General Joseph Mansfield

Local Stories: Brigadier General Joseph King Fenno Mansfield (1803-1862)

General Joseph King Fenno Mansfield

The Battle of Antietam, the bloodiest day of the Civil War, began early on the morning of September 17, 1862 in Sharpsburg, Maryland. Joseph Mansfield, a 58-year-old General in the Union Army, waited anxiously for the signal to lead his ten thousand troops into the fight. When “Fighting Joe” Hooker called for support, Mansfield urged his men forward into the thick of the battle.

As he raced about the battlefield on horseback, Mansfield realized that some of his soldiers were firing into a wooded area which Union troops had occupied just minutes before. Immediately he charged forward, waving his hat and shouting for the line to cease firing. A soldier later wrote that the General “was in a most perilous position…The bullets and missiles were flying like hail and no one upon horse could survive…It seemed as if the very depths of pendemonia had sent their furies, and such a tornado of missile screaming through the air baffles all description.”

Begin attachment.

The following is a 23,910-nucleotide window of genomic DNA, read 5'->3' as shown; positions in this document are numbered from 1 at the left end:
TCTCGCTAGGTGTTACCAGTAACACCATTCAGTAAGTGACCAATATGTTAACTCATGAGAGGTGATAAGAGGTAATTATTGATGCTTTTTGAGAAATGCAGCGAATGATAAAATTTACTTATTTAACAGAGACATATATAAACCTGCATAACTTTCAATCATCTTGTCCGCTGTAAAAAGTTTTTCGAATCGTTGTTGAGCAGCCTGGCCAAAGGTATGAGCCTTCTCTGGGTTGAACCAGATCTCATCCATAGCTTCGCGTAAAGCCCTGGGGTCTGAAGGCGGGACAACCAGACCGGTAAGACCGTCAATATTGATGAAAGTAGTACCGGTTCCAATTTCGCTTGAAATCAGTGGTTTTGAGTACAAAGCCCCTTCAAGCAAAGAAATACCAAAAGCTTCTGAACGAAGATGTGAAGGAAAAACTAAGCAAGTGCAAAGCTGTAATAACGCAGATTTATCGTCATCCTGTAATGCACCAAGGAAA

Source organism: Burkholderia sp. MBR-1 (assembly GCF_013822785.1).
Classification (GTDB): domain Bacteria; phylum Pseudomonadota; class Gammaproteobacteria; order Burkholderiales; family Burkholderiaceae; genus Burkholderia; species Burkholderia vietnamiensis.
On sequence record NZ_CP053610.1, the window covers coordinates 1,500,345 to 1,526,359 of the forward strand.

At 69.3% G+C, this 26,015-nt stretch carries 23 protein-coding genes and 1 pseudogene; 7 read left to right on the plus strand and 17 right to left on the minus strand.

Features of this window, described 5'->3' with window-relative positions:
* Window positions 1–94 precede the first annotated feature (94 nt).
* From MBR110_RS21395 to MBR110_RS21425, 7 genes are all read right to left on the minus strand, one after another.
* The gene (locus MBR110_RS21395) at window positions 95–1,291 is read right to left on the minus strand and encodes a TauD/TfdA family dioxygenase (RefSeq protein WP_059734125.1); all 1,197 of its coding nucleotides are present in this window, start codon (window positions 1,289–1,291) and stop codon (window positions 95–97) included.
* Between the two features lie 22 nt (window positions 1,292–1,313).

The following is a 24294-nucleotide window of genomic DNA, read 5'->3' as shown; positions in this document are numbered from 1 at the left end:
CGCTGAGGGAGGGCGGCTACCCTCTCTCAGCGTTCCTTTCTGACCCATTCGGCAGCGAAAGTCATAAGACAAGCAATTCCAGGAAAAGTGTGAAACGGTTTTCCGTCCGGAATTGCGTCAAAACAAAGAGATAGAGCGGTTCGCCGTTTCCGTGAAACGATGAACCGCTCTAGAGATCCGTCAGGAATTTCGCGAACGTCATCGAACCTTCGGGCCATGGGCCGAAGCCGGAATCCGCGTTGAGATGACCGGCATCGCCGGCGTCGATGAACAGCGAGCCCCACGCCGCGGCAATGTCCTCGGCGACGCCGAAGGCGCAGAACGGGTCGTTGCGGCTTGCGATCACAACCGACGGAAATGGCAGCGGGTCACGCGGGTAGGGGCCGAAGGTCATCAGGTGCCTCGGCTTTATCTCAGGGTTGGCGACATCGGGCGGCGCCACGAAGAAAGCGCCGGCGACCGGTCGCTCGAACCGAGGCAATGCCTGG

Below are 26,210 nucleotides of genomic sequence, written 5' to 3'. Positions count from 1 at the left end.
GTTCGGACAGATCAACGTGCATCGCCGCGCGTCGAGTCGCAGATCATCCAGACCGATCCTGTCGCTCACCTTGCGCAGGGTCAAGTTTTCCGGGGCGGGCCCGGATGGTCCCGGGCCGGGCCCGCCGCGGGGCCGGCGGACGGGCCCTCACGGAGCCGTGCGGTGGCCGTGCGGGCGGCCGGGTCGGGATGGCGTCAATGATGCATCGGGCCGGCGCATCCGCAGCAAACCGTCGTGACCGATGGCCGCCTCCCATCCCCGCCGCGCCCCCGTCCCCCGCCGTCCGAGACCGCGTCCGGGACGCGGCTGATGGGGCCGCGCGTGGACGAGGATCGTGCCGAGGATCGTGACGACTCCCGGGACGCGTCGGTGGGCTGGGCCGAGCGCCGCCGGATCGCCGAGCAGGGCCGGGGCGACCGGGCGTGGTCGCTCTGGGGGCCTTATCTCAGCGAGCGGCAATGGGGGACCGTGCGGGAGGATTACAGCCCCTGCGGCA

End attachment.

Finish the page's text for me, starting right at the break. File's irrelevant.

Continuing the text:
While Mansfield rode through the heavy fire, trying to keep his men from firing on what he believed were Union troops, his own soldiers called to him that he was misinformed. The General brought his field telescope to his eyes, and made out the gray coats of the Confederate Army. “Yes, you’re right,” he conceded. At that moment his horse was shot and began to thrash about. As Mansfield dismounted to lead him, his soldiers noticed blood streaming down the General’s chest. A Confederate bullet had pierced his lung—a fatal wound.

Several soldiers carried Mansfield to the rear, slung in a blanket. He murmured, “I shall not live! Oh! My poor family!” Twenty-four hours later, General Mansfield expired.

Joseph Mansfield grew up in his grandfather’s home (now the site of Spear Park), until he entered West Point at age fourteen. A career Army man, Mansfield joined the elite Corps of Engineers; in the Mexican War he distinguished himself for bravery, and in 1853 rose to become Inspector General. He is buried in the Indian Hill Cemetery (corner of Washington and Vine streets).